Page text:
A wide-eyed cat huddles in the back of a carrier or cage. Is this cat truly feral, or is she friendly but simply frightened?
ASPCA research, “Is That Cat Feral?” led to the creation of the Feline Spectrum Assessment program (FSA), a four-step process designed to help shelters know more about cats who enter with unknown histories.
How It Began
The ASPCA surveyed the field to find out how shelter staff assess the socialization status of incoming cats, and found only 15% of 555 respondents had standardized, written guidelines.
At the ASPCA Spay/Neuter Alliance spay/neuter clinic in Asheville, NC, a simulated shelter environment was created to study cats before their spay/neuter surgeries. A wide variety of assessments was performed with nearly 300 cats, including:
- Free-roaming, unowned cats being cared for by a caregiver
- Unowned cats currently living in foster homes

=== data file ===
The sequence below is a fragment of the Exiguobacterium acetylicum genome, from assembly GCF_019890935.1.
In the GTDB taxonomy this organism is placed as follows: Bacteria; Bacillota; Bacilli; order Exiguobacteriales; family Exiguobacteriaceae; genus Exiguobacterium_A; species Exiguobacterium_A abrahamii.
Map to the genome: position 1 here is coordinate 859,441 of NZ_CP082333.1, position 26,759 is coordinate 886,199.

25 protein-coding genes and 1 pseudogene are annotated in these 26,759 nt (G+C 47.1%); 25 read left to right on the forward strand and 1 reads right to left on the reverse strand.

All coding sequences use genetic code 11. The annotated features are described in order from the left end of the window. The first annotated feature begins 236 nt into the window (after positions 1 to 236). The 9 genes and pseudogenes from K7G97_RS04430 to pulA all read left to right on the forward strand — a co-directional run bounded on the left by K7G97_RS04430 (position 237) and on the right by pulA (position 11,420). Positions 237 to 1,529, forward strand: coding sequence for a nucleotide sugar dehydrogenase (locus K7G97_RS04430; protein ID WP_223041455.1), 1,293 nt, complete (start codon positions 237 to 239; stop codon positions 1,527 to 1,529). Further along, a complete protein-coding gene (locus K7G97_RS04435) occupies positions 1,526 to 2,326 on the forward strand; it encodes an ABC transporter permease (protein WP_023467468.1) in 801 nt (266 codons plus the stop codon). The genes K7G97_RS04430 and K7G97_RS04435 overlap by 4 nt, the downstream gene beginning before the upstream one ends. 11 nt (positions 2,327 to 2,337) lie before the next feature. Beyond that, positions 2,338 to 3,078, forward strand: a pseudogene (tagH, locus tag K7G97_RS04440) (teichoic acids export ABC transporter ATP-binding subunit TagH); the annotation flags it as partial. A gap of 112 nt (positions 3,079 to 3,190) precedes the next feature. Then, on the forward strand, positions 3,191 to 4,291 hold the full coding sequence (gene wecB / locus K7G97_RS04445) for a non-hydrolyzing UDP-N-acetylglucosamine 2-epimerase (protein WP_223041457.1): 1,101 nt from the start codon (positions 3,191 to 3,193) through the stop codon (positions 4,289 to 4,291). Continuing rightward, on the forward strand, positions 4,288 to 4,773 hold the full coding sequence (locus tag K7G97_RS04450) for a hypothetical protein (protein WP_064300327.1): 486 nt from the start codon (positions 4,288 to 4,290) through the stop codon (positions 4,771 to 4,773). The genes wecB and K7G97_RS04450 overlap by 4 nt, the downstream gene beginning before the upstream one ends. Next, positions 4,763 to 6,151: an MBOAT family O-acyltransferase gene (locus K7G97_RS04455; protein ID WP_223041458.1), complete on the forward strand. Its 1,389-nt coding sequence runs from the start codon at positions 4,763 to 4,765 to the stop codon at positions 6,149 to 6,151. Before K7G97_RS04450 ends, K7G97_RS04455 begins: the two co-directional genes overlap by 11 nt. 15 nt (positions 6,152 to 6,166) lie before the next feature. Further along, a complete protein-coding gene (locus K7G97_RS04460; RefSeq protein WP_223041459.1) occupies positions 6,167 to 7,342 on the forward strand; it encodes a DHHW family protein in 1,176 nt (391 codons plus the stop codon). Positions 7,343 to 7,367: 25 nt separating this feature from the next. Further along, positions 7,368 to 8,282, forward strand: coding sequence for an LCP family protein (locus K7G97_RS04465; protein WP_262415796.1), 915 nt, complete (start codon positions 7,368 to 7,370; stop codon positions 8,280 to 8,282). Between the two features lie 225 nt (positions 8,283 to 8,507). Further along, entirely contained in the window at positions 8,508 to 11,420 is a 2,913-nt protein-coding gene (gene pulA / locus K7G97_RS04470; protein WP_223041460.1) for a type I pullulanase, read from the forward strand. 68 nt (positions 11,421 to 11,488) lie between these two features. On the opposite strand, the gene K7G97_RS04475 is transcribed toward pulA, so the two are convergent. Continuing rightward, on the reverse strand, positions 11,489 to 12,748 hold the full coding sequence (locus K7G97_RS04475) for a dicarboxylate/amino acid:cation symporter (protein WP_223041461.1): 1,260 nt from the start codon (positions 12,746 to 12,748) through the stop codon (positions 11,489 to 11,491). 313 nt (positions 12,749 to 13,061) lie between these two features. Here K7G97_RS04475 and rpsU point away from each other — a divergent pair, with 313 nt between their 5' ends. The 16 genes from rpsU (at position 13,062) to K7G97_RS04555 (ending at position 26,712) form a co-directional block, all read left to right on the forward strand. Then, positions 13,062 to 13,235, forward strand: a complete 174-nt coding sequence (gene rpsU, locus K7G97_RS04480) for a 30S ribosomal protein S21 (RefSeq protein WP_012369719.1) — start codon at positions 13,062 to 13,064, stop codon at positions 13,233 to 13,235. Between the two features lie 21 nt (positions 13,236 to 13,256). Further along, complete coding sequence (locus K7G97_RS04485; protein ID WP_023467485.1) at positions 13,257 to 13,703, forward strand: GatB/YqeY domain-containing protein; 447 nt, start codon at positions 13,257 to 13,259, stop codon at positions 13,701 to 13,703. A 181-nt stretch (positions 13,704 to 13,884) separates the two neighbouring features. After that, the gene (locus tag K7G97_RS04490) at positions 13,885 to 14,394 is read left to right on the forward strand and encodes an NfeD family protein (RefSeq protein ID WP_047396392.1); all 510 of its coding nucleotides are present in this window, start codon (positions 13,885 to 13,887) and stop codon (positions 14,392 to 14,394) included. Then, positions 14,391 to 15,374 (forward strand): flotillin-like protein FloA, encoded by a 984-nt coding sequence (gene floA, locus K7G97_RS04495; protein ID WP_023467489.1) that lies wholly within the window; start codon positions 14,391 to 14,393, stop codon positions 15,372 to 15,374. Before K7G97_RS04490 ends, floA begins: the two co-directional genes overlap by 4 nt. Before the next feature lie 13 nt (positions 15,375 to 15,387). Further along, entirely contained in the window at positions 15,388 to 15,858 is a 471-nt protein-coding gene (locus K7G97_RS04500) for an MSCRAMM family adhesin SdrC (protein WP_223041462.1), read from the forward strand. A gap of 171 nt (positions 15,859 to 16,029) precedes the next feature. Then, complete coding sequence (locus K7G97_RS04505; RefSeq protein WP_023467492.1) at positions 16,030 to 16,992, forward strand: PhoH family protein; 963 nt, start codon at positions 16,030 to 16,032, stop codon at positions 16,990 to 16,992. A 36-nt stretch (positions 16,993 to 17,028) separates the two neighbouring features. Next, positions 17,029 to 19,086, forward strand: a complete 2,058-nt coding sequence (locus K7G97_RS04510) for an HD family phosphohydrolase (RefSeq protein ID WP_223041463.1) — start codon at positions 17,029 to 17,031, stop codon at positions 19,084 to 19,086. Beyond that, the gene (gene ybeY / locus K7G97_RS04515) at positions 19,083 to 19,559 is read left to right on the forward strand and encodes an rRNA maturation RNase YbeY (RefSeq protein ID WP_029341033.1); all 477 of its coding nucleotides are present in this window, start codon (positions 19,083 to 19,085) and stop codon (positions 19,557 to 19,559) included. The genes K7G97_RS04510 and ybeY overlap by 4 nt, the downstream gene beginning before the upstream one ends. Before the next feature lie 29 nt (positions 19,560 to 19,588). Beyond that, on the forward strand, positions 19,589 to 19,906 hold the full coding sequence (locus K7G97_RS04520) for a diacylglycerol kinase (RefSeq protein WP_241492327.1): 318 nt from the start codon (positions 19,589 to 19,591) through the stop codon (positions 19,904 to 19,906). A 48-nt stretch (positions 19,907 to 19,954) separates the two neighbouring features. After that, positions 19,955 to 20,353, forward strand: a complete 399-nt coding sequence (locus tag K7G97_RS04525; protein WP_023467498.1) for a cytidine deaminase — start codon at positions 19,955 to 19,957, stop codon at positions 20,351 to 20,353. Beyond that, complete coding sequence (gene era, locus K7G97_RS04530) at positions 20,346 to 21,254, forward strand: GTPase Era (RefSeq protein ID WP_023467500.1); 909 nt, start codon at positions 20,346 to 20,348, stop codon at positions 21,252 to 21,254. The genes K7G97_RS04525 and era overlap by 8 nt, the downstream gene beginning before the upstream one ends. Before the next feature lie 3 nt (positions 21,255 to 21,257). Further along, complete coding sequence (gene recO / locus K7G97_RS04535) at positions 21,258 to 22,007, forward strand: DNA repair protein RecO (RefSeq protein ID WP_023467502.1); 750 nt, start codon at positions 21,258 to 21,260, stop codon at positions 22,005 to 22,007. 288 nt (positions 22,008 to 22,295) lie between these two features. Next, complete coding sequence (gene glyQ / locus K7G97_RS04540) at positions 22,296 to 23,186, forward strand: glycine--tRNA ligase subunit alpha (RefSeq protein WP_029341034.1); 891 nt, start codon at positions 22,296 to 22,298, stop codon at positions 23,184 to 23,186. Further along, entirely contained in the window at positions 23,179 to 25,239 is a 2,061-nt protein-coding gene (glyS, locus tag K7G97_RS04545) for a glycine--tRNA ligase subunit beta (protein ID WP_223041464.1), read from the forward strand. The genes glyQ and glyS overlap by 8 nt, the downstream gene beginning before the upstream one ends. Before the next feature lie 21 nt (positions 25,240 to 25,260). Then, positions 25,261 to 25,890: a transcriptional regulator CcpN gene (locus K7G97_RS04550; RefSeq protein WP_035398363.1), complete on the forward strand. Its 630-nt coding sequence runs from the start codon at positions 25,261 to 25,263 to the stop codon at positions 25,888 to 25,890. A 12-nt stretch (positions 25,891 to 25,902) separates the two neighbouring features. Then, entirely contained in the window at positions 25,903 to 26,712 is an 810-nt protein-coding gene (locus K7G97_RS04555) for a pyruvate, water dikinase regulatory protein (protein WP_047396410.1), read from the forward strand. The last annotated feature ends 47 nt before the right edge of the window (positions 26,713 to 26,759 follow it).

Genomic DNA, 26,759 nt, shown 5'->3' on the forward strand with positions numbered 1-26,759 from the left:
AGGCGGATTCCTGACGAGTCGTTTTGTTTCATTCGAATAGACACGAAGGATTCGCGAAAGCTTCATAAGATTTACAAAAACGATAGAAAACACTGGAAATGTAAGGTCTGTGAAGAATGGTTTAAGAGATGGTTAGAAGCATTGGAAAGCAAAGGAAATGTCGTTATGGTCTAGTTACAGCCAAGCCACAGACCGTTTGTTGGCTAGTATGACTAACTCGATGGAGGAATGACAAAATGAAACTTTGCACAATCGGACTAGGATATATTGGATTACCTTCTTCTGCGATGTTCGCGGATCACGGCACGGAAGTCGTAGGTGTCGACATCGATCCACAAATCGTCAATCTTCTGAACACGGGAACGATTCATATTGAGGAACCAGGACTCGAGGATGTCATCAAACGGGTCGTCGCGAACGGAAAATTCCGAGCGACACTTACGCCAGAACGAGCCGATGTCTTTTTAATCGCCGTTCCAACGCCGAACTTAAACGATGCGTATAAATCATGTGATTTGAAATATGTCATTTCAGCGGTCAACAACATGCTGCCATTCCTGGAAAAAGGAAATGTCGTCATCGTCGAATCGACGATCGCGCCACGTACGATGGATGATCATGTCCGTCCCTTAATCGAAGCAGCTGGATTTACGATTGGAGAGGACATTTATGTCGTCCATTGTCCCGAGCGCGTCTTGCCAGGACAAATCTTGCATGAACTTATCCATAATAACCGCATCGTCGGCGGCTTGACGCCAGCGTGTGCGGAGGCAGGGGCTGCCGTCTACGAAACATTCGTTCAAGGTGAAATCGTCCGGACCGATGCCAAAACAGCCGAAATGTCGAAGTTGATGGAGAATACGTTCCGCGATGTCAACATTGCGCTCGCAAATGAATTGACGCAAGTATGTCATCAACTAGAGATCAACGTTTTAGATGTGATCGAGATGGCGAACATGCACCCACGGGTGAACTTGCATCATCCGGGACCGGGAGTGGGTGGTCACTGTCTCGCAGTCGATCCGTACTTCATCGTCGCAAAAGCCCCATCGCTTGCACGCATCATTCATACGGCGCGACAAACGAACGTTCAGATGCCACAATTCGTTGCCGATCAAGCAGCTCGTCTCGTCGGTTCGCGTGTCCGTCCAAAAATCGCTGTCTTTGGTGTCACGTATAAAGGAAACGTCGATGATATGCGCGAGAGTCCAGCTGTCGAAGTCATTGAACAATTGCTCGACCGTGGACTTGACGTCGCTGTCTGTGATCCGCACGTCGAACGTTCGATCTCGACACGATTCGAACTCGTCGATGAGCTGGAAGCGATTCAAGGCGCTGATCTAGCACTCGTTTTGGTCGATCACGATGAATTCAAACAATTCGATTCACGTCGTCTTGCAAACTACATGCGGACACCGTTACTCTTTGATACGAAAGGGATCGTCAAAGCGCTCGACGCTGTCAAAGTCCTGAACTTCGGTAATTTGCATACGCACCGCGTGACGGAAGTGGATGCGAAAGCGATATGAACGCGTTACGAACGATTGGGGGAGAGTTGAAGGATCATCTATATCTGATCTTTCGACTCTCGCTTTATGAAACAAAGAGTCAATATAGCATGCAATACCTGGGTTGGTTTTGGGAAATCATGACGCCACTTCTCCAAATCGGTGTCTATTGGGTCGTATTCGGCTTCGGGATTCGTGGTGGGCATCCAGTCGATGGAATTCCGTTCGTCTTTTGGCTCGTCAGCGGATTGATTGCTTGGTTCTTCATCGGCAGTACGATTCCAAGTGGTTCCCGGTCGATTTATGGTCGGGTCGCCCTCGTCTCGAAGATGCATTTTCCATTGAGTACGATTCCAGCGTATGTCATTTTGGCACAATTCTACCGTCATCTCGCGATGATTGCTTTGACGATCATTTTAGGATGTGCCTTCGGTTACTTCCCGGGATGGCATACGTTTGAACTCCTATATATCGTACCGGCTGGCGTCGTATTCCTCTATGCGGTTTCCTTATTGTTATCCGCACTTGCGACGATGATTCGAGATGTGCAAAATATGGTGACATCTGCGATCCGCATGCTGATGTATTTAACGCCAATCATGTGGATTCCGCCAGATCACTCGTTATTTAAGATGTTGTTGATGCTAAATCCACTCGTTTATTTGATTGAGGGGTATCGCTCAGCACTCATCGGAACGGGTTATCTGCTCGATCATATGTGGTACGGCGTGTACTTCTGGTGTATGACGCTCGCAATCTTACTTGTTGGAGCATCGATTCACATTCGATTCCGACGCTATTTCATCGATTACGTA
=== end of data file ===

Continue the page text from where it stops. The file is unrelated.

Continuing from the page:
- Owned cats living with people in a home environment
The cats were assessed and observed at set times for three days using 47 behavioral measures and 16 physical/environmental measures.
Later, the research was expanded to include hundreds more cats in the care of other agencies, and the list of measures was narrowed down to those holding the most promise as valid indicators of socialization status.
FSA, a joint venture with Cummings School of Veterinary Medicine at Tufts University, grew out of that research.
FSA is a fast procedure of about five minutes per cat, per session. Depending on what behaviors show up, it may be repeated four times across three days.
A cat’s response to FSA can inform options such as adoption, foster, behavior modification, working cats and return to field.